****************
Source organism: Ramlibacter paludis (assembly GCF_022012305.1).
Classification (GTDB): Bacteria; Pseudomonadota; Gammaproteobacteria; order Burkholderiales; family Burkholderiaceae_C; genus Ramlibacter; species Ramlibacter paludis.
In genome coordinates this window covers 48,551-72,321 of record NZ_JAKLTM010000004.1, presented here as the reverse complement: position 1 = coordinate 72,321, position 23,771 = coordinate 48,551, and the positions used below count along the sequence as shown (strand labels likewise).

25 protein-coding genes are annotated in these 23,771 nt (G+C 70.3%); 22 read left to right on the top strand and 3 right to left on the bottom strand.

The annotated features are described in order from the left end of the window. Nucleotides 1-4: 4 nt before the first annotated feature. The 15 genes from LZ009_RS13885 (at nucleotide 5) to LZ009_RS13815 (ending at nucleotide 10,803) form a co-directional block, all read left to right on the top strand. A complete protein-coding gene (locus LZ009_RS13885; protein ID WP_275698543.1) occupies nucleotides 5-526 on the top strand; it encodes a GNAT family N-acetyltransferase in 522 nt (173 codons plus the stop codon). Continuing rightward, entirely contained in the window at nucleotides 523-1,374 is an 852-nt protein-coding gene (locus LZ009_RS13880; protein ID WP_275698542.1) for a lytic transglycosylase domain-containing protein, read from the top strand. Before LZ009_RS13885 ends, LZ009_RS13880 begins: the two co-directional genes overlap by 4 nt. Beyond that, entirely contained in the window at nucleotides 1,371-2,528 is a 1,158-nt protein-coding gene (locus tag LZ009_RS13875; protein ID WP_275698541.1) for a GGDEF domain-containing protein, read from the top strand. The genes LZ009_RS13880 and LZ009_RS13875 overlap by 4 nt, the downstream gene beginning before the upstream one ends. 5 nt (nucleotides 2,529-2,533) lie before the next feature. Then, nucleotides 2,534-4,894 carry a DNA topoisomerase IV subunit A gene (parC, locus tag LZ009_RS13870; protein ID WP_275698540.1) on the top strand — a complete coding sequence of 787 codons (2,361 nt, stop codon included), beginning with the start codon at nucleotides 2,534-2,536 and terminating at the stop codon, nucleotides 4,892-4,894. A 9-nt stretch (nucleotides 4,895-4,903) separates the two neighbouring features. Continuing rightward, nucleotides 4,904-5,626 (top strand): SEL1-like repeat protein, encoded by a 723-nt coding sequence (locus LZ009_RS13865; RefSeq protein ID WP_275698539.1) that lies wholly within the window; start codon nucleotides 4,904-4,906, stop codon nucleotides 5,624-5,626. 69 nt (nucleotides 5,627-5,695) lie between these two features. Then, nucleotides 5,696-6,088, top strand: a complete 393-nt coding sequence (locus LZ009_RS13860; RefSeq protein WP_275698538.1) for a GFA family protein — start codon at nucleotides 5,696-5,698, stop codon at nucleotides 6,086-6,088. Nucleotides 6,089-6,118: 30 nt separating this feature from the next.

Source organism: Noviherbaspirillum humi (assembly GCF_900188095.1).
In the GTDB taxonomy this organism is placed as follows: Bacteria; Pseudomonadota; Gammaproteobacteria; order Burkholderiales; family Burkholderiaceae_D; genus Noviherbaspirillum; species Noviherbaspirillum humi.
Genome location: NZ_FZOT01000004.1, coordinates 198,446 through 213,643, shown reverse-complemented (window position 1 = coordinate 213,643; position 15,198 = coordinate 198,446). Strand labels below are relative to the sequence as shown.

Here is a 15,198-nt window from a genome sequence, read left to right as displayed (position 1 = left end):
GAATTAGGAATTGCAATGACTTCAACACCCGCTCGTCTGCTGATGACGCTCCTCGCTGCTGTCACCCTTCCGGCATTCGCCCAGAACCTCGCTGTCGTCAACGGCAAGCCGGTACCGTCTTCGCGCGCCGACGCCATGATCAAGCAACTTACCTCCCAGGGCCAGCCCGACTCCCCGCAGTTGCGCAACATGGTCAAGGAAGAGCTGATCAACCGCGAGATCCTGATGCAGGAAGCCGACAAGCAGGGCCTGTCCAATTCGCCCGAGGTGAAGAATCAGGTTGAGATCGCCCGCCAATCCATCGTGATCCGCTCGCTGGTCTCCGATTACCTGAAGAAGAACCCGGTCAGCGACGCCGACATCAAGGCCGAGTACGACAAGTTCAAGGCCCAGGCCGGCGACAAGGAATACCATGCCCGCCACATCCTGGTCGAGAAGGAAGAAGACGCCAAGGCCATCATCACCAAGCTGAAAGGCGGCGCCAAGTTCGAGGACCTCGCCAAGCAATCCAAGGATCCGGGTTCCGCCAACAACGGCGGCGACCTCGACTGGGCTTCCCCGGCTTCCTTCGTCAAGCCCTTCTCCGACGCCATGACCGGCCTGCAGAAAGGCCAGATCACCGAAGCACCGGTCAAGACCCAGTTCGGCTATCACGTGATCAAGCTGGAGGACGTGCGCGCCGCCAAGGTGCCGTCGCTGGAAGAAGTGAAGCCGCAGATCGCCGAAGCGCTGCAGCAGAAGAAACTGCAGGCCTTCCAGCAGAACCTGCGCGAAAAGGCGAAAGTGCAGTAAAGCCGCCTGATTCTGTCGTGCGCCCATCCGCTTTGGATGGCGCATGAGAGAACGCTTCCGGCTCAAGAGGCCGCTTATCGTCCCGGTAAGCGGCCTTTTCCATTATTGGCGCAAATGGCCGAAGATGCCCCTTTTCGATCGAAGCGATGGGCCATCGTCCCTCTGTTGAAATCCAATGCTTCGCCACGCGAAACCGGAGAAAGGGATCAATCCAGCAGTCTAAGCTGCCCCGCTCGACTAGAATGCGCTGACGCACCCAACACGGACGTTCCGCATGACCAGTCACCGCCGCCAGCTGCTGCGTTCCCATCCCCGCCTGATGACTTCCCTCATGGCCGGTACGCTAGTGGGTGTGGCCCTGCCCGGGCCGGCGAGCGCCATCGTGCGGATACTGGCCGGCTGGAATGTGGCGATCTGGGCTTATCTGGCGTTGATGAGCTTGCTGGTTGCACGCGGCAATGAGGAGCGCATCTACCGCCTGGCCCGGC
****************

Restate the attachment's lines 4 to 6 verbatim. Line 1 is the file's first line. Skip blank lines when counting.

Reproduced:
25 protein-coding genes are annotated in these 23,771 nt (G+C 70.3%); 22 read left to right on the top strand and 3 right to left on the bottom strand.

The annotated features are described in order from the left end of the window. Nucleotides 1-4: 4 nt before the first annotated feature. The 15 genes from LZ009_RS13885 (at nucleotide 5) to LZ009_RS13815 (ending at nucleotide 10,803) form a co-directional block, all read left to right on the top strand. A complete protein-coding gene (locus LZ009_RS13885; protein ID WP_275698543.1) occupies nucleotides 5-526 on the top strand; it encodes a GNAT family N-acetyltransferase in 522 nt (173 codons plus the stop codon). Continuing rightward, entirely contained in the window at nucleotides 523-1,374 is an 852-nt protein-coding gene (locus LZ009_RS13880; protein ID WP_275698542.1) for a lytic transglycosylase domain-containing protein, read from the top strand. Before LZ009_RS13885 ends, LZ009_RS13880 begins: the two co-directional genes overlap by 4 nt. Beyond that, entirely contained in the window at nucleotides 1,371-2,528 is a 1,158-nt protein-coding gene (locus tag LZ009_RS13875; protein ID WP_275698541.1) for a GGDEF domain-containing protein, read from the top strand. The genes LZ009_RS13880 and LZ009_RS13875 overlap by 4 nt, the downstream gene beginning before the upstream one ends. 5 nt (nucleotides 2,529-2,533) lie before the next feature. Then, nucleotides 2,534-4,894 carry a DNA topoisomerase IV subunit A gene (parC, locus tag LZ009_RS13870; protein ID WP_275698540.1) on the top strand — a complete coding sequence of 787 codons (2,361 nt, stop codon included), beginning with the start codon at nucleotides 2,534-2,536 and terminating at the stop codon, nucleotides 4,892-4,894. A 9-nt stretch (nucleotides 4,895-4,903) separates the two neighbouring features. Continuing rightward, nucleotides 4,904-5,626 (top strand): SEL1-like repeat protein, encoded by a 723-nt coding sequence (locus LZ009_RS13865; RefSeq protein ID WP_275698539.1) that lies wholly within the window; start codon nucleotides 4,904-4,906, stop codon nucleotides 5,624-5,626. 69 nt (nucleotides 5,627-5,695) lie between these two features. Then, nucleotides 5,696-6,088, top strand: a complete 393-nt coding sequence (locus LZ009_RS13860; RefSeq protein WP_275698538.1) for a GFA family protein — start codon at nucleotides 5,696-5,698, stop codon at nucleotides 6,086-6,088. Nucleotides 6,089-6,118: 30 nt separating this feature from the next.

Source organism: Noviherbaspirillum humi (assembly GCF_900188095.1).